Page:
Move over, cyberwar: is there an inside threat to US digital networks?
Submitted by sosadmin on Thu, 06/14/2012 - 14:58
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How secure is "the information technology supply chain" in the US? Congress is worried it might be compromised by "foreign suppliers of information technology", and so added to the 2013 Intelligence Appropriations bill an amendment that will require the Office of the Director of National Intelligence to put together a report on the question:
SEC. 502. PROTECTING THE INFORMATION TECHNOLOGY SUPPLY CHAIN OF THE UNITED STATES.
(a) Report- Not later than 90 days after the date of the enactment of this Act, the Director of National Intelligence shall submit to the congressional intelligence committees a report that--
(1) identifies foreign suppliers of information technology (including equipment, software, and services) that are linked directly or indirectly to a foreign government, including--
(A) by ties to the military forces of a foreign government;
(B) by ties to the intelligence services of a foreign government; or
(C) by being the beneficiaries of significant low interest or no interest loans, loan forgiveness, or other support by a foreign government;
(2) assesses the vulnerability to malicious activity, including cyber crime or espionage, of the telecommunications networks of the United States due to the presence of technology produced by suppliers identified under paragraph (1).
(b) Form- The report required under subsection (a) shall be submitted in unclassified form, but may include a classified annex.
(c) Telecommunications Networks of the United States Defined- In this section, the term `telecommunications networks of the United States' includes--
(1) telephone systems;
(2) Internet systems;
(3) fiber optic lines, including cable landings;
(4) computer networks; and
(5) smart grid technology under development by the Department of Energy.
Why bother with this? The US intelligence community tells us to trust it with our private data, to believe the government when it says that our digital information is protected and that state agents are not abusing their access to it. But this amendment makes it seem as if the government isn't even sure that its own information is protected -- and worse, that government agencies are worried about the very companies that process our data. In other words, the government is concerned that it might be paying people "with ties to the intelligence services of a foreign government" to both run the networks for and spy on its communications.
If some experts and numerous former intelligence officials are to be believed, the government is right to be worried.
In his best-selling book on the NSA, "The Shadow Factory," James Bamford discusses this problem, touching upon two NSA-linked firms in particular. From a Forward story about the revelations:
Bamford writes that the largest American telecommunications companies cooperated with the NSA in the “warrantless eavesdropping program by allowing the agency to tap its phone lines and fiber-optic cables.” To do so, he writes, the telecom giants resorted to the assistance of at least two high-tech firms, Narus and Verint, founded in Israel and with alleged ties to its intelligence services.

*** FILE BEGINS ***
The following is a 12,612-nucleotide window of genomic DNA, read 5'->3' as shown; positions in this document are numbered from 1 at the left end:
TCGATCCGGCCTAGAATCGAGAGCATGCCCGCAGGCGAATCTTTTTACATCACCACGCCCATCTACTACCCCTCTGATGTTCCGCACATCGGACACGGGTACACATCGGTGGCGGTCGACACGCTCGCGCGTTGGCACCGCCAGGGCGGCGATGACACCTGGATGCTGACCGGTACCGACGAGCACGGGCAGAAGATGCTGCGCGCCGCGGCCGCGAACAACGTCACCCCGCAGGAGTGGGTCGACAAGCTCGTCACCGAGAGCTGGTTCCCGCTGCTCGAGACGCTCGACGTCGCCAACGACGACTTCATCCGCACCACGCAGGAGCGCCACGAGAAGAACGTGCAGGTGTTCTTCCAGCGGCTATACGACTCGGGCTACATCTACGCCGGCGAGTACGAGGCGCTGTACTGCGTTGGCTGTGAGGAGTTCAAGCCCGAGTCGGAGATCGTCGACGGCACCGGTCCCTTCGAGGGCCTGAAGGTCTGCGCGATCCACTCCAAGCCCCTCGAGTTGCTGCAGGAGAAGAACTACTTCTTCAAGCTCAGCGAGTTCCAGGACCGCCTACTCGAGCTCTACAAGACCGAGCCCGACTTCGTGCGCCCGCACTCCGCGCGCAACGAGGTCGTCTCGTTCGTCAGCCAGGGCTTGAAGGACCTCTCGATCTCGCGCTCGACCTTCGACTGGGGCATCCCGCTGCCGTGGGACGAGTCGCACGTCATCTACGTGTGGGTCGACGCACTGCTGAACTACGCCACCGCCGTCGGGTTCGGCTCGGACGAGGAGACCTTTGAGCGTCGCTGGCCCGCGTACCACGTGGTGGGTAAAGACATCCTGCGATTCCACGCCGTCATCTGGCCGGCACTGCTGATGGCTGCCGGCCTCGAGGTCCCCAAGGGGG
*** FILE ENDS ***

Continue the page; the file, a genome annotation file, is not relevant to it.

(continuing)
Narus and Verint were involved in tapping phone and Internet communications for, respectively, AT&T and Verizon.
“AT&T have outsourced the bugging of their entire networks — carrying billions of American communications every day -— to two mysterious companies with very troubling ties to foreign connections,” he writes. “What is especially troubling, but little known, is that both companies have extensive ties to a foreign country, Israel, as well as links to that country’s intelligence service — a service with a long history of aggressive spying against the U.S.”
He then describes close ties between the Mossad’s Unit 8200, which he describes as the Israeli equivalent of the NSA, and several other Israeli high-tech companies doing business with the United States and other governments.
According to writer Christopher Ketcham, the US government has for some time been aware of threats stemming from intelligence agencies' relationships with Verint:
Since the late 1990s, federal agents have reported systemic communications security breaches at the Department of Justice, FBI, DEA, the State Department, and the White House. Several of the alleged breaches, these agents say, can be traced to two hi-tech communications companies, Verint Inc. (formerly Comverse Infosys), and Amdocs Ltd., that respectively provide major wiretap and phone billing/record-keeping software contracts for the US government. Together, Verint and Amdocs form part of the backbone of the government's domestic intelligence surveillance technology.
While the amendment to the Intelligence Appropriations bill only asks for a report to figure out whether there is truth to allegations like these, it's a start. Given the federal government's dogged dedication to pursuing leaks, you'd think that these startling allegations would long have been investigated.
If the amendment passes, members of Congress will at the very least learn something about the veracity of the shocking claims Bamford and Ketcham make regarding foreign spooks' access to our digital communications. Here's hoping the public gets to learn something, too.
Read more: "How Israeli Backdoor Technology Penetrated the US Government's Telecom System and Compromised National Security," by Christopher Ketcham.